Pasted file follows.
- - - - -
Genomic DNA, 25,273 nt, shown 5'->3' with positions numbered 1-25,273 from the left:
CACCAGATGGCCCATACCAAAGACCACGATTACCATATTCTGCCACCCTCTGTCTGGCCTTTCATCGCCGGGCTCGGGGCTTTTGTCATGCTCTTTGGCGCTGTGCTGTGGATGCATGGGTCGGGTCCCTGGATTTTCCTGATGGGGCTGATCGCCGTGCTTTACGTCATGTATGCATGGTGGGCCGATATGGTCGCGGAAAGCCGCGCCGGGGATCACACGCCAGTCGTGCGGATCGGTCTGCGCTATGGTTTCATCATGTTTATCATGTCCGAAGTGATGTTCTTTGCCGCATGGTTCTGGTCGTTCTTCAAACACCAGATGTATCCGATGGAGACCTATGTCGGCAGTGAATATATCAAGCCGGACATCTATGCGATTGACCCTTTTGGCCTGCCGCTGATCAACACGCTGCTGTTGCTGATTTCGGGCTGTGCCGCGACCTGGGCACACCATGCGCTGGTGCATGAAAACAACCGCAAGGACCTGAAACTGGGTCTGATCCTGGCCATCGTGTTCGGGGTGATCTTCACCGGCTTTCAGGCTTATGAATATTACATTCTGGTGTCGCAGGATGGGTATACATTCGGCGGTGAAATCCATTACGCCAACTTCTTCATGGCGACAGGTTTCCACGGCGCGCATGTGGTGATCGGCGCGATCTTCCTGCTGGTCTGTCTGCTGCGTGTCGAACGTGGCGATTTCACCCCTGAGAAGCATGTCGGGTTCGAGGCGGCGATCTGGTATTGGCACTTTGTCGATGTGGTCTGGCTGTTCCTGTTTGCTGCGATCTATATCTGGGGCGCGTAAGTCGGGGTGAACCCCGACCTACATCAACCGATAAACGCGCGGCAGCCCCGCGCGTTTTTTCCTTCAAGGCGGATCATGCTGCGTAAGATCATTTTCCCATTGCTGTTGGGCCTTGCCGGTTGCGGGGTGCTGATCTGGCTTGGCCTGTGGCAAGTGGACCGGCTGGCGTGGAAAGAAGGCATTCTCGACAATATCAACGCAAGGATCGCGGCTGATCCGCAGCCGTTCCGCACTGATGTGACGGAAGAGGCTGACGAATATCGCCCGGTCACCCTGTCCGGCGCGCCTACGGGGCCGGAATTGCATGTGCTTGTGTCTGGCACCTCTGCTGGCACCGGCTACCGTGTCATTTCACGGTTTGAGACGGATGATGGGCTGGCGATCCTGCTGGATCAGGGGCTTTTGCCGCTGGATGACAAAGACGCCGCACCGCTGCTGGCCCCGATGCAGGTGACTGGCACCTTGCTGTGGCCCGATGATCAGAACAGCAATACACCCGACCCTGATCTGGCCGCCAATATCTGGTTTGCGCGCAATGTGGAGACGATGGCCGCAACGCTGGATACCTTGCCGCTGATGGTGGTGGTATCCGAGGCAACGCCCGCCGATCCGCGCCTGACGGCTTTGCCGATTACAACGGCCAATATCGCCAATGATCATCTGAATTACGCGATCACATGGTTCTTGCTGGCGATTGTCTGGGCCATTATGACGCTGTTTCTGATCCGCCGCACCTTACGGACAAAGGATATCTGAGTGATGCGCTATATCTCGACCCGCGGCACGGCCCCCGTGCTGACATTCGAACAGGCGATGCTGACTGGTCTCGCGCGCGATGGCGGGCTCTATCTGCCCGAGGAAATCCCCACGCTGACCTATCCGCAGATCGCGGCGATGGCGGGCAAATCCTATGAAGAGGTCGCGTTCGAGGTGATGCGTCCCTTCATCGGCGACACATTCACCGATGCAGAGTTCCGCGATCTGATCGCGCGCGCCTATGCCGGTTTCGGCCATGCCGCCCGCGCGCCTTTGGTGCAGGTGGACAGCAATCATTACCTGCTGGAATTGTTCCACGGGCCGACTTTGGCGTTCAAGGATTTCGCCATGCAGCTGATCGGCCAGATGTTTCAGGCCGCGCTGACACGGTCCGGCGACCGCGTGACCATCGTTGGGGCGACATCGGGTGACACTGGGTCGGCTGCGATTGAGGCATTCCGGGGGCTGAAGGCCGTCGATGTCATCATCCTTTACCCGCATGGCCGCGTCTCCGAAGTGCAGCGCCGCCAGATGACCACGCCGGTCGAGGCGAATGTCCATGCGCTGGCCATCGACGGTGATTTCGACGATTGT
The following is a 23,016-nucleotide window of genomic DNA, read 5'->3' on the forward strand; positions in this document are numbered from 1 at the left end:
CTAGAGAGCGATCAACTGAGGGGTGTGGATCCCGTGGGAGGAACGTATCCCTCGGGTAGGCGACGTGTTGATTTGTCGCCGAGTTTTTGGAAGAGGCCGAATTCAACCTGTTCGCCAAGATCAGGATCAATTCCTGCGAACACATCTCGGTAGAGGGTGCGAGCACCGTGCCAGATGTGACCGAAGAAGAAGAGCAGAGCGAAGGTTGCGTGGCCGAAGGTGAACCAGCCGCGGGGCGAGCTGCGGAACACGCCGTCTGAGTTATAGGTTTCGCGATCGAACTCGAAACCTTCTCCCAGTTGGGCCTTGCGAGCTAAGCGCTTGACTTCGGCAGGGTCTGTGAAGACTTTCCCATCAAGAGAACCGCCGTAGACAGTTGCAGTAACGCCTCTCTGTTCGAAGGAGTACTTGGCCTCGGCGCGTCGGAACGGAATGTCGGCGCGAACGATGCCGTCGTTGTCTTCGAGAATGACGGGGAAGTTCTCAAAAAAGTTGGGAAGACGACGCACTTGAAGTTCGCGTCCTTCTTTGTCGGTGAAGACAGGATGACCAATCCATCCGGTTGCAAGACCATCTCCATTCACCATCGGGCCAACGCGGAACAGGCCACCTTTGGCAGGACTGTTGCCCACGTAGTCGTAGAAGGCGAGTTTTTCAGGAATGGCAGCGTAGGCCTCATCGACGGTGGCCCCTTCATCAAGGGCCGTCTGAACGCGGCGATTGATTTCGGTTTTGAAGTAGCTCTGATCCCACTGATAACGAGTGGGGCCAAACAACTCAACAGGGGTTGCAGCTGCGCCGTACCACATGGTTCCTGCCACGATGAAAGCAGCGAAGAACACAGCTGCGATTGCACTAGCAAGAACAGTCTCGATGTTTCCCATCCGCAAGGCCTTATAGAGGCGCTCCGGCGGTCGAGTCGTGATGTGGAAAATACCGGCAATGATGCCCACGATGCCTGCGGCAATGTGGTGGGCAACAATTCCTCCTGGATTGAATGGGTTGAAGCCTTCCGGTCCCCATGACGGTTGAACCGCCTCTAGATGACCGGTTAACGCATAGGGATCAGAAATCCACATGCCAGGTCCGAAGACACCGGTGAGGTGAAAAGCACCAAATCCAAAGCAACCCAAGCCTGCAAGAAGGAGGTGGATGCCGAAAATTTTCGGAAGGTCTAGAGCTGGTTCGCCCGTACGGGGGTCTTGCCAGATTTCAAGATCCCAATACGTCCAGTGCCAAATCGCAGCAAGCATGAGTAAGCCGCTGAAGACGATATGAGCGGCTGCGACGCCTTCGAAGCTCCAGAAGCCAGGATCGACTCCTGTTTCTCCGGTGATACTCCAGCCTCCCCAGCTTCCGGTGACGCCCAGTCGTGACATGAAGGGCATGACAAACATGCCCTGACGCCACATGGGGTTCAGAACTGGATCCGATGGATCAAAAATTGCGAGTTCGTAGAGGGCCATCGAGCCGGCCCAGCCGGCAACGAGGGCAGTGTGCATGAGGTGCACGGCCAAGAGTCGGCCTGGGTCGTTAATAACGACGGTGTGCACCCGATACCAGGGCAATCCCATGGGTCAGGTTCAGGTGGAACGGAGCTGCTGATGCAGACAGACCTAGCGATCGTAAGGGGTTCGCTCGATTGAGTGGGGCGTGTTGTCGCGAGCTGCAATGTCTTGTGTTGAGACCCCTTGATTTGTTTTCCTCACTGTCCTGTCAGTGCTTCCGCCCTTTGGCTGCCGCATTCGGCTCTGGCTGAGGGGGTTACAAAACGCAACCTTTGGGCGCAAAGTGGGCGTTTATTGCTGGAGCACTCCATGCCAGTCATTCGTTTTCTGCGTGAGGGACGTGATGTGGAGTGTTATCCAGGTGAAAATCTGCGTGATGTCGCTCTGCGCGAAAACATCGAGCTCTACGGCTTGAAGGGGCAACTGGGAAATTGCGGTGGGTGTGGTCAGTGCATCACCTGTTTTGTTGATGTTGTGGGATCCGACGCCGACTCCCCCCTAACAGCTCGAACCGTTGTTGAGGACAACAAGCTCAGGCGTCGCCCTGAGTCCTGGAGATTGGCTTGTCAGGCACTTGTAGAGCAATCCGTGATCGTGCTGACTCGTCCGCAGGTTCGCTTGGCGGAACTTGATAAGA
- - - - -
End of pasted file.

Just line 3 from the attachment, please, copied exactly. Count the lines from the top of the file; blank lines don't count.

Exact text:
The following is a 23,016-nucleotide window of genomic DNA, read 5'->3' on the forward strand; positions in this document are numbered from 1 at the left end: